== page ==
People with Parkinson’s disease who live in rural communities may lack information and support regarding their condition, compared to those in urban or suburban areas. For the study described herein, the researchers sought to gain a deeper understanding of support group experiences of rural Parkinson’s disease stakeholders through merging an interpretive phenomenological design with Community-based Participatory Research (CBPR). Using this merged approach, we collected qualitative data from five focus groups to gain a community perspective. The qualitative data was analyzed thematically, first, and then further explored for an overall essence. The theme, Support Group Benefits: Opportunities for Communication expounded upon the importance of support groups to Parkinson’s disease stakeholders. Barriers to Support Group Participation represented how the disease and the rural living conditions inhibited support group participation. Strategies to Improve Support Group Access demonstrated the different ways that the stakeholders had tried to overcome barriers and strengthen support groups. Notably, some participants discussed ways that support groups could increase their accessibility to more individuals with Parkinson’s living rurally so that they endured as a future resource. The themes and accessibility recommendations that emerged led the researchers to interpret the overall essence of this work as, experiencing support group benefits despite barriers, leaving a legacy.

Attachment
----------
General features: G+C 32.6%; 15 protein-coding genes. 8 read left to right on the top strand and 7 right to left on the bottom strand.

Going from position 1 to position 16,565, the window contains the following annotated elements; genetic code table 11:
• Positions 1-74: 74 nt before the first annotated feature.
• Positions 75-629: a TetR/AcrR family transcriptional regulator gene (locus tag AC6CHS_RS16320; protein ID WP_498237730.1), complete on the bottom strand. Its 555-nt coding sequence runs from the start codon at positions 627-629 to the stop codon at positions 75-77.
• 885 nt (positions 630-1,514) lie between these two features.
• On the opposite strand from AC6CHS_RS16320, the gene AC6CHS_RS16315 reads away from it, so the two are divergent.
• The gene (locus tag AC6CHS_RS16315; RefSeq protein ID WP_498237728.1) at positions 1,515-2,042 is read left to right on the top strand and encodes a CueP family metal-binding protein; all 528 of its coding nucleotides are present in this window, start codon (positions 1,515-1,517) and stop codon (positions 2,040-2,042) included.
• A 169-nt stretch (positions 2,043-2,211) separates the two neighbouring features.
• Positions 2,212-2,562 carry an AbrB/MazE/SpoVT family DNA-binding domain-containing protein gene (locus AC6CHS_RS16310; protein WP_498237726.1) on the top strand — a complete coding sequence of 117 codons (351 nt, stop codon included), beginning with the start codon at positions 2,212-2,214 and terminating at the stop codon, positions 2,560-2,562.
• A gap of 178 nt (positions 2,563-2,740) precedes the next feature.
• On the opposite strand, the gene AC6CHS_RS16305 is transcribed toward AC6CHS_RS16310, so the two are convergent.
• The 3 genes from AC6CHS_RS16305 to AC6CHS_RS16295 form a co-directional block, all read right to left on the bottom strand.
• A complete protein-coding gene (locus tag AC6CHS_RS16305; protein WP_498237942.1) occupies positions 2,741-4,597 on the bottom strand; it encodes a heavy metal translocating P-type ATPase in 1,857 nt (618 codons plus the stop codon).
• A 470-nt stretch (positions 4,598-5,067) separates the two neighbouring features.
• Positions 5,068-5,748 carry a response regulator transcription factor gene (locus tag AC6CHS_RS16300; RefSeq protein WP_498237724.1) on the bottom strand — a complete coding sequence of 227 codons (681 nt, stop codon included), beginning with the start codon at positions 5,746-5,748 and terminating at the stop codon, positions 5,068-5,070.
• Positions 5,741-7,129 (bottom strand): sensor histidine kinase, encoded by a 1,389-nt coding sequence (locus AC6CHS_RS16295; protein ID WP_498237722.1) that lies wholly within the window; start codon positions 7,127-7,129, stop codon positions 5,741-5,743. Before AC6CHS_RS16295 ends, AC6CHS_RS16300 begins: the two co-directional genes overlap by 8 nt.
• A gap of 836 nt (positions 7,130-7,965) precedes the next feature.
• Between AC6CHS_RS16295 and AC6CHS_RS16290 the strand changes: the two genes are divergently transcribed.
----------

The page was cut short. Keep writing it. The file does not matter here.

|Number of pages||20|
|State||Published - Jun 10 2018|
Bibliographical notePublisher Copyright:
© 2018: Erin J. Bush, Reshmi L. Singh, Mary Jo Cooley Hidecker, Catherine Phillips Carrico, and Nova Southeastern University.
- Community-based participatory research
- Focus groups
- Interpretive phenomenology
- Parkinson’s disease
- Qualitative research
- Support groups
ASJC Scopus subject areas
- Social Psychology
- Cultural Studies